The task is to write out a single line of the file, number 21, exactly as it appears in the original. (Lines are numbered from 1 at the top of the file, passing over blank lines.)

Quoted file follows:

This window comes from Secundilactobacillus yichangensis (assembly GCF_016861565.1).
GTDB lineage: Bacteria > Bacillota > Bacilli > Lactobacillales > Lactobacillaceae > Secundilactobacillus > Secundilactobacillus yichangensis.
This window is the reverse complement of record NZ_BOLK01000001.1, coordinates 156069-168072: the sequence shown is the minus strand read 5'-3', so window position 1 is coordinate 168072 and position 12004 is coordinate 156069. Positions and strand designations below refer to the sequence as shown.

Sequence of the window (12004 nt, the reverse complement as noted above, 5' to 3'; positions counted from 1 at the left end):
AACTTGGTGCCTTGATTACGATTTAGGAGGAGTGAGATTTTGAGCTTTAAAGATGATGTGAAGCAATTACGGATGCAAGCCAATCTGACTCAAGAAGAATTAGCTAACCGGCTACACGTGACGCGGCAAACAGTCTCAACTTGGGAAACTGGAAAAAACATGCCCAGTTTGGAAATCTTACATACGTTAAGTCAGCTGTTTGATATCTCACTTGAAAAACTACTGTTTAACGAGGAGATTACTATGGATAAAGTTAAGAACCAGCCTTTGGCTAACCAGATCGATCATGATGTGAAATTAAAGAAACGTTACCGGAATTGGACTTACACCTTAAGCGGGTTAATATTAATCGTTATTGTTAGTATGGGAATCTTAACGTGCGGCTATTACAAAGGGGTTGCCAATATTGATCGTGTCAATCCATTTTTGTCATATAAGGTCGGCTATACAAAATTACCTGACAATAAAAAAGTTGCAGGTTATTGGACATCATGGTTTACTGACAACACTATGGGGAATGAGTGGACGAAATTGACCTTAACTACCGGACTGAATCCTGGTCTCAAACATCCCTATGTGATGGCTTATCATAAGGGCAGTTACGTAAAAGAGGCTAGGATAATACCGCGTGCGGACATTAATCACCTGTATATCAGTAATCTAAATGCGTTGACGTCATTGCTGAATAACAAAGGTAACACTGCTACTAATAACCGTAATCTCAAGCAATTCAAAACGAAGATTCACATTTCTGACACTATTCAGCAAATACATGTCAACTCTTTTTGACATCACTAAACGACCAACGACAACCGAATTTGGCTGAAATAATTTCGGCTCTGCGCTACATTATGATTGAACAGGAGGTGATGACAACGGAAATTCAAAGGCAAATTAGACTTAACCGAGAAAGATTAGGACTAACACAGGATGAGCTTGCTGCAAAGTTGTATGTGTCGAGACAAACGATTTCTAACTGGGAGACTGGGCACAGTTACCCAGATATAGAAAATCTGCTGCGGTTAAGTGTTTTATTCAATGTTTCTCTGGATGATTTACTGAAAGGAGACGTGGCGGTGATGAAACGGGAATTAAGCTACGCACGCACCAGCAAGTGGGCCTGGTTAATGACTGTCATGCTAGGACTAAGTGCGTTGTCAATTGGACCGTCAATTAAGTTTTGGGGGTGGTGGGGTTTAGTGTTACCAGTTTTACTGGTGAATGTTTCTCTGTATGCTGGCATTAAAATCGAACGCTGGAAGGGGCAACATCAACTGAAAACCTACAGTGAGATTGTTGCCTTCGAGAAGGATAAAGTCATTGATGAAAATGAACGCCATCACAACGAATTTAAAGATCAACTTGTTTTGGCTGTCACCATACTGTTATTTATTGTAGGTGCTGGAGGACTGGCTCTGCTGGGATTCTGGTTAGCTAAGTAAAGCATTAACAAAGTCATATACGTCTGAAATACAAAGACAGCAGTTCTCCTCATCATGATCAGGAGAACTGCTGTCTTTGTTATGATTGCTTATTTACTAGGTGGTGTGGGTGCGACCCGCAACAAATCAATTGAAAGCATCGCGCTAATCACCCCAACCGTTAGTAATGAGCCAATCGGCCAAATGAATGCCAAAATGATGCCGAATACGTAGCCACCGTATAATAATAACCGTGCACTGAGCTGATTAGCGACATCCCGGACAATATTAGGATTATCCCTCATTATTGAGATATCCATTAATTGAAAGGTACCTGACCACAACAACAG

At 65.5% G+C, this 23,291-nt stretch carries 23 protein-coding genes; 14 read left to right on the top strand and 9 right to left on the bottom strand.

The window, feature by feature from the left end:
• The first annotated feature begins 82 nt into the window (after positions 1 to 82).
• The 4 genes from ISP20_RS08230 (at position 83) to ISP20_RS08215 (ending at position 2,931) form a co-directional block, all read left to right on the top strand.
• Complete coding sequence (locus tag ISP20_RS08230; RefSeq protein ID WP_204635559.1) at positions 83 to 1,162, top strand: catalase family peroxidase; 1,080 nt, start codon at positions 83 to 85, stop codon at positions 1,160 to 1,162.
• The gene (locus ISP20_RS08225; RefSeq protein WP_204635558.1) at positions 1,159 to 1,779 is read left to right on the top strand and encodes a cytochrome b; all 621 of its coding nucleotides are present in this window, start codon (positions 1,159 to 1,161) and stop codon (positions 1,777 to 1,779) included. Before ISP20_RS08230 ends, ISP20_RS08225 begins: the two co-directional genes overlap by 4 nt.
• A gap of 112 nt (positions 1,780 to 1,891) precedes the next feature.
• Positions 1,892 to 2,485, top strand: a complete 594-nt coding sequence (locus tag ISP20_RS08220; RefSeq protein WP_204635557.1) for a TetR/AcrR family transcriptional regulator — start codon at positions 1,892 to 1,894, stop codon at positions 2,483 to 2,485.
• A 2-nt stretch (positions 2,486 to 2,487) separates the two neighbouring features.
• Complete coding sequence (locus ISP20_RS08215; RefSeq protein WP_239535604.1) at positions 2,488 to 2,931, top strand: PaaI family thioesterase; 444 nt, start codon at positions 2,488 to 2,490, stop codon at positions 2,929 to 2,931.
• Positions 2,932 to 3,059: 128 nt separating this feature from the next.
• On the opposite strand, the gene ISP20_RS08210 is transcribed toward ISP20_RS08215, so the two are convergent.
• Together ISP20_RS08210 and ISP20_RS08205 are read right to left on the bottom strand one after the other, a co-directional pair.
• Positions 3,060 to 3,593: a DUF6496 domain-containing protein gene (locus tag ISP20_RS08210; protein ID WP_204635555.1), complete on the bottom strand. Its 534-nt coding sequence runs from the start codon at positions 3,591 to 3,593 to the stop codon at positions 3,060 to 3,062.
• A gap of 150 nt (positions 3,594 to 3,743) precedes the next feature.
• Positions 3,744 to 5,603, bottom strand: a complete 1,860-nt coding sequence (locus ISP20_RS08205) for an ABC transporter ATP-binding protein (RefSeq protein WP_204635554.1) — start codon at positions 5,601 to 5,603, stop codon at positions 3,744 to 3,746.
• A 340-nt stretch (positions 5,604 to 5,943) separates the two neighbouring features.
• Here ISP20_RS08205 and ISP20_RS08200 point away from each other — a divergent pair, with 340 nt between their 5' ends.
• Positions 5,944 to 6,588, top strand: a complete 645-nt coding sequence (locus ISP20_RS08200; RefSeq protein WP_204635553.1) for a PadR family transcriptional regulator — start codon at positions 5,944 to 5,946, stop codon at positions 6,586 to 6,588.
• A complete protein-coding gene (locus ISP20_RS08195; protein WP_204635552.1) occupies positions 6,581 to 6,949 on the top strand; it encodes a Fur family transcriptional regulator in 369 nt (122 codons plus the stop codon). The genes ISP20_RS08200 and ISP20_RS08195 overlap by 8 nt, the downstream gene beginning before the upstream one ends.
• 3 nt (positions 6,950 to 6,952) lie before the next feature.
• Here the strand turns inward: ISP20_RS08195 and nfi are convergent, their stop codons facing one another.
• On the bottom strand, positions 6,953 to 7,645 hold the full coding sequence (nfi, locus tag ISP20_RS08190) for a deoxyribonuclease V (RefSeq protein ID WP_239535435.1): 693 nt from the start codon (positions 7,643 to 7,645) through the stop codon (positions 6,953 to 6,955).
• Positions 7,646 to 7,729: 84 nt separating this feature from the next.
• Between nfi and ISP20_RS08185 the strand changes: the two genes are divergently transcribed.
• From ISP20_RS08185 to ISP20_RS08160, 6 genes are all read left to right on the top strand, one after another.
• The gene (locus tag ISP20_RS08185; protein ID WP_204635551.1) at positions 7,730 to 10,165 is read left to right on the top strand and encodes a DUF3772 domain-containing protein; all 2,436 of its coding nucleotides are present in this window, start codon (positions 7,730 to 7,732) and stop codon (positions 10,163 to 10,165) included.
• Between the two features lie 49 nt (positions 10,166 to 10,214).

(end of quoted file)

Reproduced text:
• Positions 3,744 to 5,603, bottom strand: a complete 1,860-nt coding sequence (locus ISP20_RS08205) for an ABC transporter ATP-binding protein (RefSeq protein WP_204635554.1) — start codon at positions 5,601 to 5,603, stop codon at positions 3,744 to 3,746.